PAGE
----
Industrial scale chromatographic separation of valuable compounds from biomass hydrolysates and side streams

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Kemian tekniikan korkeakoulu | Doctoral thesis (article-based)
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Aalto University publication series DOCTORAL DISSERTATIONS , 42/2011
Carbohydrates are composed of a number of various monosaccharides, glucose being the most abundant. Some of the monosaccharides are valuable compounds used in the food and pharmaceutical industries. They can be separated from biomass hydrolysates e.g. by chromatographic methods. In this thesis, chromatographic separation of valuable compounds using ion exchange resins was studied on an industrial scale. Of special interest were rare monosaccharides in biomass hydrolysates. A novel chromatographic separation process was developed for fucose, starting from pre-processed spent sulfite liquor. The core of the process consists of three chromatographic separations with different types of ion exchange resins. Chromatographic separation of galactose was tested with three biomass hydrolysates; lactose, gum arabic and hemicellulose hydrolysates. It was demonstrated that also galactose can be separated from complex carbohydrate mixtures. A recovery process for arabinose from citrus pectin liquid residual and for mannose from wood pulp hydrolysate were also developed and experimentally verified. In addition to monosaccharides, chromatographic separation of glycinebetaine from vinasse was examined with a hydrogen form weak acid cation exchange resin. The separation involves untypical peak formation depending, for example, on the pH and the cation composition. The retention mechanism was found to be hydrogen bonding between glycinebetaine and the resin. In the experimental part, all four resin types - strong acid cation, strong base anion, weak acid cation and weak base anion exchange resins - were used. In addition, adsorption equilibria data of seven monosaccharides and sucrose were measured with the resins in sodium and sulfate forms because such data have been lacking. It was found out that the isotherms of all sugars were linear under industrial conditions. A systematic method for conceptual process design and sequencing of chromatographic separation steps were developed. Heuristics were drawn from the current industrial practices also for the selection of a suitable ion exchange resin for the separation of a sugar from a biomass hydrolysate.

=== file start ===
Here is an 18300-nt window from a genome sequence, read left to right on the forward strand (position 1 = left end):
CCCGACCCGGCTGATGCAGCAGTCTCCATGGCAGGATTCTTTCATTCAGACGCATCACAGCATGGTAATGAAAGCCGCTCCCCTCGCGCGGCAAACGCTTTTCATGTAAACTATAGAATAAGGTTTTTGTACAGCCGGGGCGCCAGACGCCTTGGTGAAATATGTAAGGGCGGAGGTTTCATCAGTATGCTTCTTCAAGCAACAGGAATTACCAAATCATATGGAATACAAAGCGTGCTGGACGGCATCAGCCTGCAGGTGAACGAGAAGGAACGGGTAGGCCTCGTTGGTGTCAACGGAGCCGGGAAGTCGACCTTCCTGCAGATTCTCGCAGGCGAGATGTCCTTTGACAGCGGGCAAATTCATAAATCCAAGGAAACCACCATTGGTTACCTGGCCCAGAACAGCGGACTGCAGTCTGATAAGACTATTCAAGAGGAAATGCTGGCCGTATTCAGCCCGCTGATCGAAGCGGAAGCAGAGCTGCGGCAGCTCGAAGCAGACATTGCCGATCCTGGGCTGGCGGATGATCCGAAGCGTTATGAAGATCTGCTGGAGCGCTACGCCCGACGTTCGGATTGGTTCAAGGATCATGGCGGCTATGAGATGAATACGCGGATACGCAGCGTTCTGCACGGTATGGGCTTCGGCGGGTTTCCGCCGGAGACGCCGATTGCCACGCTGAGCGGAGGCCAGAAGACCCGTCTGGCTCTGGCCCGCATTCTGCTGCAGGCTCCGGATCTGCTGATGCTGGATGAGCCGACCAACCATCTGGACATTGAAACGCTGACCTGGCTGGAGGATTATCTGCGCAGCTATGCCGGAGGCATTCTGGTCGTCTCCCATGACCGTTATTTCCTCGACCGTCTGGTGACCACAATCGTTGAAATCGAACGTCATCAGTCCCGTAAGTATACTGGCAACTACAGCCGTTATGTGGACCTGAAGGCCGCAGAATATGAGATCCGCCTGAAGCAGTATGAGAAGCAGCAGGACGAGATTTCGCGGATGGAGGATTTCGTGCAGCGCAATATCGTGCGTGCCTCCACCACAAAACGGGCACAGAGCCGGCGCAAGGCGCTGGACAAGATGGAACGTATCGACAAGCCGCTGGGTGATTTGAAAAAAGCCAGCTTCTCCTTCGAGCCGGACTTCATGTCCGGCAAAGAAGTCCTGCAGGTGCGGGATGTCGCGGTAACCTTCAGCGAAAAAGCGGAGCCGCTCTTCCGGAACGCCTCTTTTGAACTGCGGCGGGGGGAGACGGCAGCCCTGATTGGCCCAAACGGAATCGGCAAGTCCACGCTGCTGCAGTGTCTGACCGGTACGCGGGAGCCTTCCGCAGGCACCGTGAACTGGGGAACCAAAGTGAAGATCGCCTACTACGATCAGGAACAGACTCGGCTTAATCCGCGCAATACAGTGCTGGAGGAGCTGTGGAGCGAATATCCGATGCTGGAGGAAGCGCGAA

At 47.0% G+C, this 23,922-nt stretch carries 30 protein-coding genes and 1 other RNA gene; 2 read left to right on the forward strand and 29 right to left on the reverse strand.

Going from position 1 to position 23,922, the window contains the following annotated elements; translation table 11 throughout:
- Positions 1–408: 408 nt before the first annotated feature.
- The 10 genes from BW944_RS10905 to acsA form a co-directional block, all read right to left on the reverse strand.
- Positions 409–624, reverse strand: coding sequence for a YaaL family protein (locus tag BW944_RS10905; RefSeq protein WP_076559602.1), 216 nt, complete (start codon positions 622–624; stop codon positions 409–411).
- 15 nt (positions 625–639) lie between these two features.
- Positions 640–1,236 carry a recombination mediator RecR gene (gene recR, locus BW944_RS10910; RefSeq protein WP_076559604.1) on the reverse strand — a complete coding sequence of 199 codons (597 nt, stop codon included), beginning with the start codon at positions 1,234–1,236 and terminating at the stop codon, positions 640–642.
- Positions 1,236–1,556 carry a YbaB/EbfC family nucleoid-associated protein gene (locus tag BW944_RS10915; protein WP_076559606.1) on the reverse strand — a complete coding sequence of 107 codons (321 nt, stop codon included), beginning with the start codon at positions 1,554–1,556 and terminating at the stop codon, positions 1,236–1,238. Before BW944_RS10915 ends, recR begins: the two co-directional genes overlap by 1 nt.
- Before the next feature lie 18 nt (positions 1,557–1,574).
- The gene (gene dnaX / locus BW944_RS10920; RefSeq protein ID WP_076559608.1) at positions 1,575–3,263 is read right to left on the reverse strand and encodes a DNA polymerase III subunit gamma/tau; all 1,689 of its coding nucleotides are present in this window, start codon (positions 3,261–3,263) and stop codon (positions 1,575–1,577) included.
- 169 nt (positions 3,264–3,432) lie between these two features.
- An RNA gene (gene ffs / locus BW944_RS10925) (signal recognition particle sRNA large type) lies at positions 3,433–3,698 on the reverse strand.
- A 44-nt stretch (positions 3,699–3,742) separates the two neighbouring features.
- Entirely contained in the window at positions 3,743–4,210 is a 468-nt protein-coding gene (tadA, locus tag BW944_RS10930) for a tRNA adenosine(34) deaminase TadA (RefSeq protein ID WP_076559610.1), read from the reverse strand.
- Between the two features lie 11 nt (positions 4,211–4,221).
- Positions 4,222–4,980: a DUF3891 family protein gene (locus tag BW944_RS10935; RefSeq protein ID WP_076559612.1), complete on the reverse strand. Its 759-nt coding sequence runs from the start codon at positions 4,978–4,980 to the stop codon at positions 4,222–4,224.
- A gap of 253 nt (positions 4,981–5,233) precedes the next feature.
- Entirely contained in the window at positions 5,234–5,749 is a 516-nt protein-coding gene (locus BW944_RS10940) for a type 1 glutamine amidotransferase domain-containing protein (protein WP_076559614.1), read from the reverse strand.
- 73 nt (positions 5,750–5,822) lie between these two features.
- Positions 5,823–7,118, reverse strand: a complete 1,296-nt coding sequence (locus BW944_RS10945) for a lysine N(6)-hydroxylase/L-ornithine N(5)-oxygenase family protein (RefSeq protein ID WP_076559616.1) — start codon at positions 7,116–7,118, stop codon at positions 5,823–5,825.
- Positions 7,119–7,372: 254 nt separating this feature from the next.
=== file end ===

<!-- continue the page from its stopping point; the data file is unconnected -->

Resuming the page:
Supervising professor
Hurme, Markku, Prof.
Thesis advisor
Hurme, Markku, Prof.
chromatography, fucose, galactose, arabinose, mannose, glycinebetaine, conceptual process design, ion exchange resin, adsorption isotherm
Other note
  • [Publication 1]: Saari, P., Häkkä, K., Heikkilä, H., Jumppanen, J., Hurme, M. A Novel Chromatographic Production Scale Separation Process for L-Fucose, J. Liq. Chromatogr. Related Technol. 32 (2009) 2050-2064.
  • [Publication 2]: Saari, P., Häkkä, K., Jumppanen, J., Heikkilä, H., Hurme, M. Study on Industrial Scale Chromatographic Separation Methods of Galactose from Biomass Hydrolysates, Chem. Eng. Technol. 33 (2010) 137-144.
  • [Publication 3]: Saari, P., Paananen, H., Hurme, M., Study on the Retention of Glycinebetaine on a Weak Acid Cation Exchange Resin, J. Liq. Chromatogr. Related Technol. 34 (2011) 622-633.
  • [Publication 4]: Saari, P., Heikkilä, H., Hurme, M., Adsorption Equilibria of Arabinose, Fructose, Galactose, Glucose, Mannose, Rhamnose, Sucrose, and Xylose on Ion-Exchange Resins, J. Chem. Eng. Data 55 (9) (2010) 3462-3467.
  • [Publication 5]: Saari, P., Hurme, M., Process Synthesis Principles in the Chromatographic Separation of Sugars from Biomass Hydrolysates, Chem. Eng. Technol. 34 (2011) 282-288.